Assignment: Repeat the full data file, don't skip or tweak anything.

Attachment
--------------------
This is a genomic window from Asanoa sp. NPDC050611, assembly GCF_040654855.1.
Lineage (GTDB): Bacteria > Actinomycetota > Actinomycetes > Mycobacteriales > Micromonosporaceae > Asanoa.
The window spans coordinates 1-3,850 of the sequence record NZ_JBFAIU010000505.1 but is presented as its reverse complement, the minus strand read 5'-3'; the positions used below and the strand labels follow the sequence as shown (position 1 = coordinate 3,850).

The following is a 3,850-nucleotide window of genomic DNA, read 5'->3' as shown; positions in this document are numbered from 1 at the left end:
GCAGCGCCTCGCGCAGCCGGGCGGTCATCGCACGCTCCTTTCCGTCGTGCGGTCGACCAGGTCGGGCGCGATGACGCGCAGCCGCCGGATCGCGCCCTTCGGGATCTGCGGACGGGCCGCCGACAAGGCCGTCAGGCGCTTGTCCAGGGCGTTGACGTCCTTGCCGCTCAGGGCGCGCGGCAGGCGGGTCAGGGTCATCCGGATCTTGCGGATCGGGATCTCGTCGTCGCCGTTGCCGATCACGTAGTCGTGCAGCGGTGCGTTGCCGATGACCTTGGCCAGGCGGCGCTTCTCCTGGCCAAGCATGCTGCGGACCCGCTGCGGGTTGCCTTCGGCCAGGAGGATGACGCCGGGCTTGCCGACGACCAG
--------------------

This is a genomic window from Asanoa sp. NPDC050611, assembly GCF_040654855.1.
Lineage (GTDB): Bacteria > Actinomycetota > Actinomycetes > Mycobacteriales > Micromonosporaceae > Asanoa.
The window spans coordinates 1-3,850 of the sequence record NZ_JBFAIU010000505.1 but is presented as its reverse complement, the minus strand read 5'-3'; the positions used below and the strand labels follow the sequence as shown (position 1 = coordinate 3,850).

The following is a 3,850-nucleotide window of genomic DNA, read 5'->3' as shown; positions in this document are numbered from 1 at the left end:
GCAGCGCCTCGCGCAGCCGGGCGGTCATCGCACGCTCCTTTCCGTCGTGCGGTCGACCAGGTCGGGCGCGATGACGCGCAGCCGCCGGATCGCGCCCTTCGGGATCTGCGGACGGGCCGCCGACAAGGCCGTCAGGCGCTTGTCCAGGGCGTTGACGTCCTTGCCGCTCAGGGCGCGCGGCAGGCGGGTCAGGGTCATCCGGATCTTGCGGATCGGGATCTCGTCGTCGCCGTTGCCGATCACGTAGTCGTGCAGCGGTGCGTTGCCGATGACCTTGGCCAGGCGGCGCTTCTCCTGGCCAAGCATGCTGCGGACCCGCTGCGGGTTGCCTTCGGCCAGGAGGATGACGCCGGGCTTGCCGACGACCAG